Grace and truth

Grace told the adulterous woman, “I do not condemn you” (John 8:11 NASB)

Truth told her, “Go and sin no more” (verse 11 NKJV).

Grace invited a swindler named Zacchaeus to lunch.

Truth prompted him to sell half of his belongings and give to the poor (Luke 19:1-8)

Grace washed to feet of His disciples.

Truth told them, “Do as I have done to you” (John 13:15 NKJV).

Grace invited Peter to climb out of the boat and walk on the sea.

Truth upbraided his lack of faith (Matthew 14:29-31).

Grace invited the woman at the well to drink everlasting water.

Truth tactfully reminded her that she had gone through five husbands and was shacking up with a boyfriend (John 4:18).

Jesus was gracious enough to meet Nicodemus at night.

He was truthful enough to tell him, “Unless one is born of water and the Spirit, he cannot enter the Kingdom of God” (John 3:5 NKJV).

Jesus shared truth, but graciously.

Jesus offered grace, but truthfully.

Grace and truth.

Because of grace Jesus can accept us as we are.

Because of truth He can then speak to us and work with us to become who we should be. 

I am so thankful that the Christmas season reminds me that “Jesus came full of grace and truth.”

Why Are We Involved In All That Stuff?

Last week there was a passing comment by someone I love dearly that he had cut off Facebook contact with someone who is a family member and professing Christian. The reason: this person is spreading conspiracy theories and “Fox News” material through his posts on Facebook. I had a short chat with this same person this summer during which he mentioned a number of off-the-wall (yes, my opinion) theories that are circulating within the Christian community and wider society. A short chat because I ended the brief visit because of the stream of unfounded conspiracy theories and false prophecies (again, my opinion) he was sharing freely and without my asking or being interesting in the least.

So I ask the question: “What are we (Christians) involved in all this stuff?” And, the question is important because the current conspiracy theories are only the tip of the iceberg of the many things believers are occupying their time with. Just last week I was in touch with a great believer and leader I have known for several decades and she was dealing with a flood of texts from others about Pope Francis throwing out and cancelling the Bible as a book to be read and followed. Come on folks. We can do better.

I find it amazing to see what many believers are occupying their time with fake news and an avalanche of conspiracy theories about Trump, the recent presidential elections in the United States, Covid-19, and so many other things. And, right along side of all this, the number of false and misleading prophetic words floating around Facebook and the internet in general. False prophecies being accepted as valid and occupying people’s time , prayers, and conversations.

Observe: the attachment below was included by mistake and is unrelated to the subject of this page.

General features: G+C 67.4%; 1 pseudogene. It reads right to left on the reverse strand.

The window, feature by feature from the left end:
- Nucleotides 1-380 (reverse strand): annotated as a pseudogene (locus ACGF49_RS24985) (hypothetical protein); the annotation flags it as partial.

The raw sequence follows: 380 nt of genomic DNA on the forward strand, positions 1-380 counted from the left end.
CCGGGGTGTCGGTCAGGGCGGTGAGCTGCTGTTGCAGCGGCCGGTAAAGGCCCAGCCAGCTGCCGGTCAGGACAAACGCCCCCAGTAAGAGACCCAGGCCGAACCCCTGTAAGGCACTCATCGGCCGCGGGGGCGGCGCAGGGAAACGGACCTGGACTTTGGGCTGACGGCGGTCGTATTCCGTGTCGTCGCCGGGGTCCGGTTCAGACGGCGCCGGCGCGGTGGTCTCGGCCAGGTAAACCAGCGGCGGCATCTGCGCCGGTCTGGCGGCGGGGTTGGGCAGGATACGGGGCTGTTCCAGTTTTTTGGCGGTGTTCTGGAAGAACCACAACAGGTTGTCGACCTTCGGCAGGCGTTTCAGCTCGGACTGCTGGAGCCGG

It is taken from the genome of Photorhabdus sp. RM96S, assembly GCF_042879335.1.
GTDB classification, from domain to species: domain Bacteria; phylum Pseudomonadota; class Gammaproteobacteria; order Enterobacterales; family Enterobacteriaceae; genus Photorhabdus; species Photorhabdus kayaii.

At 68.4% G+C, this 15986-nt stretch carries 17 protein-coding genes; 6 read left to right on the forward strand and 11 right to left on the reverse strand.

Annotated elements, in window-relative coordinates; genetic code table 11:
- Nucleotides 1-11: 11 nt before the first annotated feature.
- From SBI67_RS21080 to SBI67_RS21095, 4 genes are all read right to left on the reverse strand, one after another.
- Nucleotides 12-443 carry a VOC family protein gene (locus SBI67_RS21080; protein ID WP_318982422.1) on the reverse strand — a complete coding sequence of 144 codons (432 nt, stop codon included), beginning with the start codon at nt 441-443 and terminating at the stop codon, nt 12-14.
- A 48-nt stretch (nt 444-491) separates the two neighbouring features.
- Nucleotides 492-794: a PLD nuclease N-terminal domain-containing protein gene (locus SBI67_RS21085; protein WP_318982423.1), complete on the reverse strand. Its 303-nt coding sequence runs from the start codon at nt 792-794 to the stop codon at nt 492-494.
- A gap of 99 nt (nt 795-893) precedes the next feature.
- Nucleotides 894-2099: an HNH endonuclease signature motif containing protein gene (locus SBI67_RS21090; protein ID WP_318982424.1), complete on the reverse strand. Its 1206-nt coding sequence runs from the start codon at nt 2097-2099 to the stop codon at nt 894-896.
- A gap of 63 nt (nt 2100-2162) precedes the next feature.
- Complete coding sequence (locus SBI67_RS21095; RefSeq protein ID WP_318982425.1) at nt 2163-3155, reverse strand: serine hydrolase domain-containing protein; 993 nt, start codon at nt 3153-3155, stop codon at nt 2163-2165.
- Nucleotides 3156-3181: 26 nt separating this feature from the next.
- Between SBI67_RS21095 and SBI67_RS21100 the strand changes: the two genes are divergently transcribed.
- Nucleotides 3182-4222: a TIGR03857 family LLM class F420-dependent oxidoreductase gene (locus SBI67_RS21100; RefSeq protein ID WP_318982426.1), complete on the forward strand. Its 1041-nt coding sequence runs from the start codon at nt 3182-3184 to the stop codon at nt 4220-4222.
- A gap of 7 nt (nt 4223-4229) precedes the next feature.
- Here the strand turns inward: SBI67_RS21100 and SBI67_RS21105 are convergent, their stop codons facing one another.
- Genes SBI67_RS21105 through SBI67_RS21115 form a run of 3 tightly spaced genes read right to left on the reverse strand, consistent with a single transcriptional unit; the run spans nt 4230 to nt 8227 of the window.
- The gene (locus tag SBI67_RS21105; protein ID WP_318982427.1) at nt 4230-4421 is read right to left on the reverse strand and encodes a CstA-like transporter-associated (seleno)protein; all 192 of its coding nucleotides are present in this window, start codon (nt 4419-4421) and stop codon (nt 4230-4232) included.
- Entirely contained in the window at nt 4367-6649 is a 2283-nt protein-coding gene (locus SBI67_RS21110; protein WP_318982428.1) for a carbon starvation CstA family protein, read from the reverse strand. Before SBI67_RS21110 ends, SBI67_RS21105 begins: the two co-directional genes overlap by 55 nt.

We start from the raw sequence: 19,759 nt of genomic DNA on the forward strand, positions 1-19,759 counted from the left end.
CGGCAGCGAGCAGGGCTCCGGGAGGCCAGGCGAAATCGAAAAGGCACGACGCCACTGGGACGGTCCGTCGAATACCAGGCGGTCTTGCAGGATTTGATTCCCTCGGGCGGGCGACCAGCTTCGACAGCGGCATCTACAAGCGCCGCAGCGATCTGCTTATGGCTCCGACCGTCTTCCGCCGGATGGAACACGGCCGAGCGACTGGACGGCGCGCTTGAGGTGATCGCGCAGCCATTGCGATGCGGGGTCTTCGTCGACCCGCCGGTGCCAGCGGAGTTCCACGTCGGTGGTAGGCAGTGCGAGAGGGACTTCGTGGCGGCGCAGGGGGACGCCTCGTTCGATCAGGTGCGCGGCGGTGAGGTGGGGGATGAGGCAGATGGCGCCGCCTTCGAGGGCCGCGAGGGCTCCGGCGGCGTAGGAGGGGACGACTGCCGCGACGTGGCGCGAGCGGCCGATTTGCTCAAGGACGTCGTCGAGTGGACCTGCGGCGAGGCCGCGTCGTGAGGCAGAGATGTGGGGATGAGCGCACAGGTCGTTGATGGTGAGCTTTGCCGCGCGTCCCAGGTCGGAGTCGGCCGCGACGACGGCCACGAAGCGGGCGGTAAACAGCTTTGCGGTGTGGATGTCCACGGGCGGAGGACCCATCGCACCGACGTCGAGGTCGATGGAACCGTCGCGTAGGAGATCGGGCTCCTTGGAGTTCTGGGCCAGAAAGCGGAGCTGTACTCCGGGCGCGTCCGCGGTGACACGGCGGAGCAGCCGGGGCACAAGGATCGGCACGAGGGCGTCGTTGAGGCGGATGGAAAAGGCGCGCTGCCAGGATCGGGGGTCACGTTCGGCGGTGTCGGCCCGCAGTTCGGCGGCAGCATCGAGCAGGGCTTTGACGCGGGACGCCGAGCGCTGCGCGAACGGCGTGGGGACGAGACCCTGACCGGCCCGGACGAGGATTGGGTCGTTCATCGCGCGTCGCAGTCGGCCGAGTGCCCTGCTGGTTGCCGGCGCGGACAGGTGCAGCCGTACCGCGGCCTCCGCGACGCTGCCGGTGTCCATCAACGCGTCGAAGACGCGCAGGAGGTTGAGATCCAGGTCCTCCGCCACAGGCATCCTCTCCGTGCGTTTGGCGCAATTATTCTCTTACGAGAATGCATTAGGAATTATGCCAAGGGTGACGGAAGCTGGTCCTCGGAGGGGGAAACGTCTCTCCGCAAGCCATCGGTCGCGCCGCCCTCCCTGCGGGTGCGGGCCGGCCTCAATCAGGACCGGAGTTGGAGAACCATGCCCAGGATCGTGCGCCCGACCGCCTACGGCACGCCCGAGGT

It is as if Jesus is simply not enough. 

I just marked my 45th anniversary of being born agin and encountering Jesus and His amazing love for me. In that 45 years I have read the Bible from cover to cover over 100 times and the New Testament many more times than that. I have written and preached thousands of sermons. I have a shelf full of books about Jesus that I have read and digested (with a few new ones to read in 2022). And I sense and feel that I have barely scratched the surface of what there is to learn and know about Jesus, His love and grace, His Church, and His plans for the evangelization of the whole world. 

So, I don’t have a lot of time – in fact, I don’t have any time – to become involved in the rumours, conspiracies, false prophetic words, and other miscellaneous things that believers are focusing on. There are people in your world and in your neighbourhood who need to know Jesus, His love and His grace. And, they will come to know Him by seeing how much we love Him, each other, and those who do not know Him. Jesus said, “they will know you are My disciples by your love.” And our love for Him is not evident in all the fake news, false prophetic words, and ridiculous conspiracy theories that many believers are speaking about and spreading. 

I find Jesus is more than enough and I don’t need to be adding other lesser things to my focus and daily conversations – especially things that don’t edify or build up. We are called as believers “to speak the truth in love…” and to “do all things as unto the Lord.” Let’s focus on loving others in thought, word, and deed. Let’s show the world the real Jesus. Yes, that may mean having to really discover Him for yourself first before you can truly speak about Him to others. Many have a religious Jesus but not the real Jesus of Scripture.

In John 12 a group of spiritually hungry men come up to Philip, one of Jesus’ disciples, and say “See, we would like to meet Jesus.” Many of our neighbours and friends are, in various ways, saying the same thing to each of us. They need to see Jesus. They want to see Jesus. And, so we need to be focused on Jesus – who He is and what He did and is doing. We need to adjust our lifestyle so that it speaks about Him. We need to walk in His love and give it away. And, that is a full-time focus leaving no room for the false prophetic, conspiracy theories, or even personal opinions. Just Jesus!

My full focus is to know Jesus and make Him known. That is what fills my day and fulfills the yearning in my heart. That is what makes my life meaningful and fulfilling. 

“Sir, we would see Jesus” (John 12:21) is the cry of the world today. Let’s answer that cry.